Climbing Mt. Santo Tomas (Tuba, Benguet, Philippines)
I am not a professional mountain climber and I had never really tried mountain climbing. I went to Mt. Sto. Tomas out of duty, since I didn't have a choice, but I did choose to enjoy the view, the coolness and the experience.
Mt. Sto. Tomas is located at Tuba, Benguet. From Baguio City we went to the place via Marcos Highway. Even getting to the foot of Mt. Sto. Tomas, which took more than an hour via four-wheel drive, already seemed like climbing a mountain.
Baguio City, Mountain Province
Three Days on the Road
Day 1: Manila to Baguio City
I asked my officemate why we needed to stay at Baguio when we were leaving Manila so early and would definitely reach Baguio with plenty of time to go to Mt. Santo Tomas. But my officemate said Day 1 would be rest time and we would need to gather our strength to climb the mountain.
Day 2: Baguio City to Mt. Sto. Tomas, Tuba, Benguet, 6:00 am
They told us we needed to depart as soon as the sun was up; it is not advisable to go to the mountain in the afternoon or when the sun is beginning to set.
We were to return to Baguio City by 12:00 noon, eat lunch, and take a nap.
Day 3: Baguio to Manila
Baguio and Mt. Santo Tomas: Tuba, Benguet
Baguio is the most popular province of the CAR or Cordillera Administrative Regions. It is in fact the summer capital of the Philippines. It is known as the coldest place in the Philippines simply because of its very high location. But Mt. Santo Tomas, of Tuba, Benguet, is a lot higher.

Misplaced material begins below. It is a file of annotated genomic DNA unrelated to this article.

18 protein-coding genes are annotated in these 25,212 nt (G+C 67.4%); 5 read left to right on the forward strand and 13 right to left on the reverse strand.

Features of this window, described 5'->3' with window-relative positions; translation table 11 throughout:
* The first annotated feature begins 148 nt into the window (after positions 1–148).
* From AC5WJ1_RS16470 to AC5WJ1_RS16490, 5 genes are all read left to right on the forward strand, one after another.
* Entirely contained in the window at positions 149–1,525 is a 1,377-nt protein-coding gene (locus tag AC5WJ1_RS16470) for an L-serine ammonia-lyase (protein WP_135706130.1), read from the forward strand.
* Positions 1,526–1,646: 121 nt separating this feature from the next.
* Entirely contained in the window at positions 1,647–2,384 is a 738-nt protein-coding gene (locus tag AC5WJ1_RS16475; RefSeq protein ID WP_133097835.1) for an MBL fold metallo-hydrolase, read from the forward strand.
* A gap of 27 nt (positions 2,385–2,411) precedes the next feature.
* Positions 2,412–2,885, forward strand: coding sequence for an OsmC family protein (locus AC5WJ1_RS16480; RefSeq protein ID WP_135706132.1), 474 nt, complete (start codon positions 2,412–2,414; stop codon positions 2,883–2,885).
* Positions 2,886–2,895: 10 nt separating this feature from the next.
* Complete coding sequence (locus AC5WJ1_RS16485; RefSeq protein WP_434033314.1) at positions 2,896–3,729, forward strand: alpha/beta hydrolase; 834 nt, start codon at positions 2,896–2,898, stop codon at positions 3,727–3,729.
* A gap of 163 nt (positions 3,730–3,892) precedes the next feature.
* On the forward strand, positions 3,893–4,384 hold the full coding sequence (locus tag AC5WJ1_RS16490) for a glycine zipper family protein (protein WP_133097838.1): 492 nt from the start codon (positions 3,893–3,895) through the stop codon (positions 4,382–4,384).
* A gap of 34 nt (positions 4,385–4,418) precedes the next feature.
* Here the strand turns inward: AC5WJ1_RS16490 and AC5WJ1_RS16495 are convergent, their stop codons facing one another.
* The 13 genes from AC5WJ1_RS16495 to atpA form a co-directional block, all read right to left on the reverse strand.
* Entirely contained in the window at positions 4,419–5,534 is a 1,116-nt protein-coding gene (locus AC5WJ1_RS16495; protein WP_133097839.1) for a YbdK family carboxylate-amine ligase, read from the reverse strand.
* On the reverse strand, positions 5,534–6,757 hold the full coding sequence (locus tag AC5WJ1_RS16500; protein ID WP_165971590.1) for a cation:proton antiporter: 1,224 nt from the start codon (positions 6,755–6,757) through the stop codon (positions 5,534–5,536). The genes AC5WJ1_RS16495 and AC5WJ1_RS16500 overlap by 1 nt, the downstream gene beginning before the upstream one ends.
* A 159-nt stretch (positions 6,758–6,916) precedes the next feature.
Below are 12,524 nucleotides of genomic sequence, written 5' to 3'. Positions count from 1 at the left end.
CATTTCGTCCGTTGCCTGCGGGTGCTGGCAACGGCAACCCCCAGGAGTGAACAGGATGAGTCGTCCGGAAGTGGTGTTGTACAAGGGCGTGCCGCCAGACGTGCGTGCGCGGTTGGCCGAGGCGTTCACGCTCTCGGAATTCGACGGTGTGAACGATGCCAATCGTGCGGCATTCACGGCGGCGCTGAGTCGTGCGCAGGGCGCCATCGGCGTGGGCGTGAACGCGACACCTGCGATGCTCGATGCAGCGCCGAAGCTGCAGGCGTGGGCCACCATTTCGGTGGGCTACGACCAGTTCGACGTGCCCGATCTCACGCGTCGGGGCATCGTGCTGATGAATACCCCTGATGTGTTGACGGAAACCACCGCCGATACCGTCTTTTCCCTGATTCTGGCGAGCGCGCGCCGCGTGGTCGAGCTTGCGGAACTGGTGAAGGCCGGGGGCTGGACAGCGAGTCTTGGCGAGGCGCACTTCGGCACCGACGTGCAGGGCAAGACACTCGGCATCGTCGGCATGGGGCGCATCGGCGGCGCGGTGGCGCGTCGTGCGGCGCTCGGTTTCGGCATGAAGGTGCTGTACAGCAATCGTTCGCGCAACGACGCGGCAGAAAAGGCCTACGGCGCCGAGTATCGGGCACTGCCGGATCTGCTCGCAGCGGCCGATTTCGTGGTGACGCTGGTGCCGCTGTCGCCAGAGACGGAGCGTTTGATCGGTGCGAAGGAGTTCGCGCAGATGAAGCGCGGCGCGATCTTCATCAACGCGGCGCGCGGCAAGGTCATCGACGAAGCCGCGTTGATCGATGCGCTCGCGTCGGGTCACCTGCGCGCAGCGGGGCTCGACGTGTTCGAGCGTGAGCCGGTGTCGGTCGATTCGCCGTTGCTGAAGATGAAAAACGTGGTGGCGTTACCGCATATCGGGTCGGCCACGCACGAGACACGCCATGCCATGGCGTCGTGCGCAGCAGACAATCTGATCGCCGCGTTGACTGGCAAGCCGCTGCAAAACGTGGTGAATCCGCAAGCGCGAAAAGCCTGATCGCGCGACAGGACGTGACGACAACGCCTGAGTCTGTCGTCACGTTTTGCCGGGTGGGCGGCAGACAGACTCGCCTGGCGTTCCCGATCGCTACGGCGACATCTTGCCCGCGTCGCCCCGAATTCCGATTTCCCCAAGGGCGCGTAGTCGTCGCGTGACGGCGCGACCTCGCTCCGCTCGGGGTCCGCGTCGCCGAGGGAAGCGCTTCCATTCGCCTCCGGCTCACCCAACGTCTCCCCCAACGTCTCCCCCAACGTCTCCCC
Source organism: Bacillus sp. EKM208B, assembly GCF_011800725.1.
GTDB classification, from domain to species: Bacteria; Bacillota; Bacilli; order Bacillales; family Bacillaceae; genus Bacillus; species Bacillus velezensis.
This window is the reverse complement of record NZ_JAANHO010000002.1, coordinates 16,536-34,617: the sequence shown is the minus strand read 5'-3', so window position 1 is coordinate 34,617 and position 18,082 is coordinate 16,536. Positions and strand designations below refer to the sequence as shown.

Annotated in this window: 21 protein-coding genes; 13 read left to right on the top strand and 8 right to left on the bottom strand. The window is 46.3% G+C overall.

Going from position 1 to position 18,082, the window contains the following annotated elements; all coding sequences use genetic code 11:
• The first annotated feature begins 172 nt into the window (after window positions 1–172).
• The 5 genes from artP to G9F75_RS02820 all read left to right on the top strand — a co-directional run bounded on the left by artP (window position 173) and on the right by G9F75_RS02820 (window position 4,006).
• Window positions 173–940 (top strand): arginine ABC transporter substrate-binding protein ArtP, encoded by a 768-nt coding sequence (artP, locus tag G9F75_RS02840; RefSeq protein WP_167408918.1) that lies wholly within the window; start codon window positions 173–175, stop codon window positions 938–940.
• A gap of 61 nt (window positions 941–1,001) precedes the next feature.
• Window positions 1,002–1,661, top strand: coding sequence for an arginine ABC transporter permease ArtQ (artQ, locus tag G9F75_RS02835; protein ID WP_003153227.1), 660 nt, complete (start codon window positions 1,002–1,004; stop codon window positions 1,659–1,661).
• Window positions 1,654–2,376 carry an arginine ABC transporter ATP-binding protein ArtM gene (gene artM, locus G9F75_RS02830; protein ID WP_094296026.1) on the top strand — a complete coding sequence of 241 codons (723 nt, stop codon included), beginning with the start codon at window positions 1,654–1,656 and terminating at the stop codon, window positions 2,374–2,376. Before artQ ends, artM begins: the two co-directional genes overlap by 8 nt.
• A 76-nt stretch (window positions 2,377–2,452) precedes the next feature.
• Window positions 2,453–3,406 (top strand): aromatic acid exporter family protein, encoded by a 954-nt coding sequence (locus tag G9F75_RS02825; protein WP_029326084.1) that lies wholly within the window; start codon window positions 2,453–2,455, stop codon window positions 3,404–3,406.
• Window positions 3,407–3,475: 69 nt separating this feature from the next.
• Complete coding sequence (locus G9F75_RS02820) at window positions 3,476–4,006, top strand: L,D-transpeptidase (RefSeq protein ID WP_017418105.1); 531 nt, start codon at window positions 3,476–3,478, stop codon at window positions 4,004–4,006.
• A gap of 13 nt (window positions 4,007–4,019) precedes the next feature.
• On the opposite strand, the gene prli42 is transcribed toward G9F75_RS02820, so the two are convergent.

Visiting the foot of the mountain, one hour away from Baguio City, is considered an adventure already. It was a comfortable trip via four wheel drive, which can stand the rugged terrain. An expert driver plays a vital role because not all drivers are good enough for this zigzag road. For everybody's safety we needed to consider the skills of the driver who would bring us there.
Photos Taken from the Vehicle
It was already a sightseeing trip from the window of the four-wheel drive vehicle travelling up to Mt. Sto. Tomas. It was getting colder and colder as we were getting nearer to our destination. The view of nature was so overwhelming that it encouraged me to do the climb, making me wonder how much more beauty I would see if I reached a much higher part of the mountain. Well I did not really expect to reach the peak...
At the Foot of Mt. Santo TomasClick thumbnail to view full-size
I was startled to see the foot of Mt. Santo Tomas. When we arrived, a heavy-duty truck was blocking the way. It was clearing scattered rocks of all sizes so that some vehicle could pass freely. We needed to walk 5 kilometers more to reach the peak.
The road looked narrow but passable by a vehicle with the size of a four-wheel drive and an owner-type heavy-duty vehicle. But we chose to walk. Riding a car going up is taking a risk: the road is narrow and rough. As you go up, at your left is a very steep cliff; God only knows if you would survive if you fell with the vehicle.